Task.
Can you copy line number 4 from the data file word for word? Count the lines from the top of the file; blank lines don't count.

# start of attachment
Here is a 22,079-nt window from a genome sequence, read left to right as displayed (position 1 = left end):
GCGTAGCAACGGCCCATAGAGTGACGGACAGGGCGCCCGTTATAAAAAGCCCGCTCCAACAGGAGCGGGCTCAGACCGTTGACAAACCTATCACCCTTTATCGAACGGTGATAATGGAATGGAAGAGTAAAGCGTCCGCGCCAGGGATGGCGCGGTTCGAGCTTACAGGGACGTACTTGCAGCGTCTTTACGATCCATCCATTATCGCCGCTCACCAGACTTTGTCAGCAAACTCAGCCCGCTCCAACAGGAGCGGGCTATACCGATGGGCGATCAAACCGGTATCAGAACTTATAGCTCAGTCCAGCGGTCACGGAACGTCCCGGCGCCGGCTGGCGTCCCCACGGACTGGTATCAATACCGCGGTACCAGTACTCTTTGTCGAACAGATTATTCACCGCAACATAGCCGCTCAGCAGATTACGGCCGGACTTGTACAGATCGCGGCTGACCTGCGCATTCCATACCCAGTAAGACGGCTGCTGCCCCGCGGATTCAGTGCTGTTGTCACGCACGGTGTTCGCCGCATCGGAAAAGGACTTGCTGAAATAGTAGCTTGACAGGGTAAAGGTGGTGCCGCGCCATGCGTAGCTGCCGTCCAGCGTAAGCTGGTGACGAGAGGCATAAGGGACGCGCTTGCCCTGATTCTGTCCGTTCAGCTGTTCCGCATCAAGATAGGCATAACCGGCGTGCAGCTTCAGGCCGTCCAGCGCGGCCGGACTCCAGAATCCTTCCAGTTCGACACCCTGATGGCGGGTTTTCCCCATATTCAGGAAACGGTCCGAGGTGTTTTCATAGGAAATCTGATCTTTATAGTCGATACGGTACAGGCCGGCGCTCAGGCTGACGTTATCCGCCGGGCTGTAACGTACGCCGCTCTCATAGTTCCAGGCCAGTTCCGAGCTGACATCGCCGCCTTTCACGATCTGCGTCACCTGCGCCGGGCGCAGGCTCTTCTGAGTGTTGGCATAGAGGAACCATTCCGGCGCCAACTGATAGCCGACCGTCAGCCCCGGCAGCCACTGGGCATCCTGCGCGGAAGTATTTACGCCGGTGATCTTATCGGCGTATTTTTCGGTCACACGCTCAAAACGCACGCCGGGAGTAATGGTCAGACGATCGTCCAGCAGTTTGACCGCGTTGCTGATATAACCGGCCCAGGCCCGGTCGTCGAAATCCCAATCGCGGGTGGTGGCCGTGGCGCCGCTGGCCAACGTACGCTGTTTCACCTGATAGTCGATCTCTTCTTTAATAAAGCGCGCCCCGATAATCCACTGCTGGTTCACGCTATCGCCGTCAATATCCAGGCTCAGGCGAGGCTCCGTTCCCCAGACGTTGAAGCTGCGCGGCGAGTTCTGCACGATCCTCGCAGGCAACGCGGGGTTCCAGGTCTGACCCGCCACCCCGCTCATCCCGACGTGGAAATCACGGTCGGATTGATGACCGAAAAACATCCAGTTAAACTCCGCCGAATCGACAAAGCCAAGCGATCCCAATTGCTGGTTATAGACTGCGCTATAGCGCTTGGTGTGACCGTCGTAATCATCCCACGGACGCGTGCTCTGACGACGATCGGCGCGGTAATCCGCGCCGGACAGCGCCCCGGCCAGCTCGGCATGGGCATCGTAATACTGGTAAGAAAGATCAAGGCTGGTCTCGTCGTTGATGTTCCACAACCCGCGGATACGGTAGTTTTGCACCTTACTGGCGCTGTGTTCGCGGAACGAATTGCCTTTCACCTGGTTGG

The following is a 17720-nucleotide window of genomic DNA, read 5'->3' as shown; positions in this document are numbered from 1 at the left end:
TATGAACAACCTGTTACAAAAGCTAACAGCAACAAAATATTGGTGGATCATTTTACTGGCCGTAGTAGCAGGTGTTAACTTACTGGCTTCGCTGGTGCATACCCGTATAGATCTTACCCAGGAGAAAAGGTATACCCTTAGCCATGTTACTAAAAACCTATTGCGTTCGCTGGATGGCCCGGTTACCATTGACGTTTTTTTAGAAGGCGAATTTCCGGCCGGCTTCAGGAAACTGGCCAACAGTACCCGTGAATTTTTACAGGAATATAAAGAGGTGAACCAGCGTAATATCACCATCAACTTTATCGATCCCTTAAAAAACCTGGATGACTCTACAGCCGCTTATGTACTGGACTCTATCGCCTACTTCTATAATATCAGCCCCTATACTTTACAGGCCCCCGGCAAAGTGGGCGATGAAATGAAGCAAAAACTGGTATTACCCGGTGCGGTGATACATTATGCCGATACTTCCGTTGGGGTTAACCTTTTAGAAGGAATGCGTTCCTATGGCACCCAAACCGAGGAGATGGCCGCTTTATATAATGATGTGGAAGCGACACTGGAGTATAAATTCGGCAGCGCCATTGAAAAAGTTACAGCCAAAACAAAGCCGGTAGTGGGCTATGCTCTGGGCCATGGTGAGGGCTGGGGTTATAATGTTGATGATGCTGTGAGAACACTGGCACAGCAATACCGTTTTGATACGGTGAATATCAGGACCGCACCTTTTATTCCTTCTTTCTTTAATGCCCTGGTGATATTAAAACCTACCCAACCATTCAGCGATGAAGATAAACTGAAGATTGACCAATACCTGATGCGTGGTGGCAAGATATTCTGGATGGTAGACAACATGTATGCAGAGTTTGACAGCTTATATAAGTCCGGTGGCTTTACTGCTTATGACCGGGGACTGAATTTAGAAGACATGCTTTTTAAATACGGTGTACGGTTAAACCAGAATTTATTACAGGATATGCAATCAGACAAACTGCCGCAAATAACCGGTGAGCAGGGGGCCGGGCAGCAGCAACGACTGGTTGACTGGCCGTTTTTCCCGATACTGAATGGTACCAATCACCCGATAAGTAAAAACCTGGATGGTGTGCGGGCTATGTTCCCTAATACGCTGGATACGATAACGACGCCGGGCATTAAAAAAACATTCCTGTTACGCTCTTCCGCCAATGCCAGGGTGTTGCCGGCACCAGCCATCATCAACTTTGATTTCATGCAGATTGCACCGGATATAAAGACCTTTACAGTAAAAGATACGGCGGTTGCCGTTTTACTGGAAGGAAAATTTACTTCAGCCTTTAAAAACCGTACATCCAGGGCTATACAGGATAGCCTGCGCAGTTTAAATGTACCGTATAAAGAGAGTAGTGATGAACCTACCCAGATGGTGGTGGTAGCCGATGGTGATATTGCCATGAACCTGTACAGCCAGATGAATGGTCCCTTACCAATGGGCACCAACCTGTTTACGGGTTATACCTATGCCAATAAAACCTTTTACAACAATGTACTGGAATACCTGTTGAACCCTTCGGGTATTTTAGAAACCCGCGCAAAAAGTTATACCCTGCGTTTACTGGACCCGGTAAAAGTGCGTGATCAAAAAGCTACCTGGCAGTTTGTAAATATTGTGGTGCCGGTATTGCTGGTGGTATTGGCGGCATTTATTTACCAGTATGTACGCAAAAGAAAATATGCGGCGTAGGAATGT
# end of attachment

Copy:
TATGAACAACCTGTTACAAAAGCTAACAGCAACAAAATATTGGTGGATCATTTTACTGGCCGTAGTAGCAGGTGTTAACTTACTGGCTTCGCTGGTGCATACCCGTATAGATCTTACCCAGGAGAAAAGGTATACCCTTAGCCATGTTACTAAAAACCTATTGCGTTCGCTGGATGGCCCGGTTACCATTGACGTTTTTTTAGAAGGCGAATTTCCGGCCGGCTTCAGGAAACTGGCCAACAGTACCCGTGAATTTTTACAGGAATATAAAGAGGTGAACCAGCGTAATATCACCATCAACTTTATCGATCCCTTAAAAAACCTGGATGACTCTACAGCCGCTTATGTACTGGACTCTATCGCCTACTTCTATAATATCAGCCCCTATACTTTACAGGCCCCCGGCAAAGTGGGCGATGAAATGAAGCAAAAACTGGTATTACCCGGTGCGGTGATACATTATGCCGATACTTCCGTTGGGGTTAACCTTTTAGAAGGAATGCGTTCCTATGGCACCCAAACCGAGGAGATGGCCGCTTTATATAATGATGTGGAAGCGACACTGGAGTATAAATTCGGCAGCGCCATTGAAAAAGTTACAGCCAAAACAAAGCCGGTAGTGGGCTATGCTCTGGGCCATGGTGAGGGCTGGGGTTATAATGTTGATGATGCTGTGAGAACACTGGCACAGCAATACCGTTTTGATACGGTGAATATCAGGACCGCACCTTTTATTCCTTCTTTCTTTAATGCCCTGGTGATATTAAAACCTACCCAACCATTCAGCGATGAAGATAAACTGAAGATTGACCAATACCTGATGCGTGGTGGCAAGATATTCTGGATGGTAGACAACATGTATGCAGAGTTTGACAGCTTATATAAGTCCGGTGGCTTTACTGCTTATGACCGGGGACTGAATTTAGAAGACATGCTTTTTAAATACGGTGTACGGTTAAACCAGAATTTATTACAGGATATGCAATCAGACAAACTGCCGCAAATAACCGGTGAGCAGGGGGCCGGGCAGCAGCAACGACTGGTTGACTGGCCGTTTTTCCCGATACTGAATGGTACCAATCACCCGATAAGTAAAAACCTGGATGGTGTGCGGGCTATGTTCCCTAATACGCTGGATACGATAACGACGCCGGGCATTAAAAAAACATTCCTGTTACGCTCTTCCGCCAATGCCAGGGTGTTGCCGGCACCAGCCATCATCAACTTTGATTTCATGCAGATTGCACCGGATATAAAGACCTTTACAGTAAAAGATACGGCGGTTGCCGTTTTACTGGAAGGAAAATTTACTTCAGCCTTTAAAAACCGTACATCCAGGGCTATACAGGATAGCCTGCGCAGTTTAAATGTACCGTATAAAGAGAGTAGTGATGAACCTACCCAGATGGTGGTGGTAGCCGATGGTGATATTGCCATGAACCTGTACAGCCAGATGAATGGTCCCTTACCAATGGGCACCAACCTGTTTACGGGTTATACCTATGCCAATAAAACCTTTTACAACAATGTACTGGAATACCTGTTGAACCCTTCGGGTATTTTAGAAACCCGCGCAAAAAGTTATACCCTGCGTTTACTGGACCCGGTAAAAGTGCGTGATCAAAAAGCTACCTGGCAGTTTGTAAATATTGTGGTGCCGGTATTGCTGGTGGTATTGGCGGCATTTATTTACCAGTATGTACGCAAAAGAAAATATGCGGCGTAGGAATGT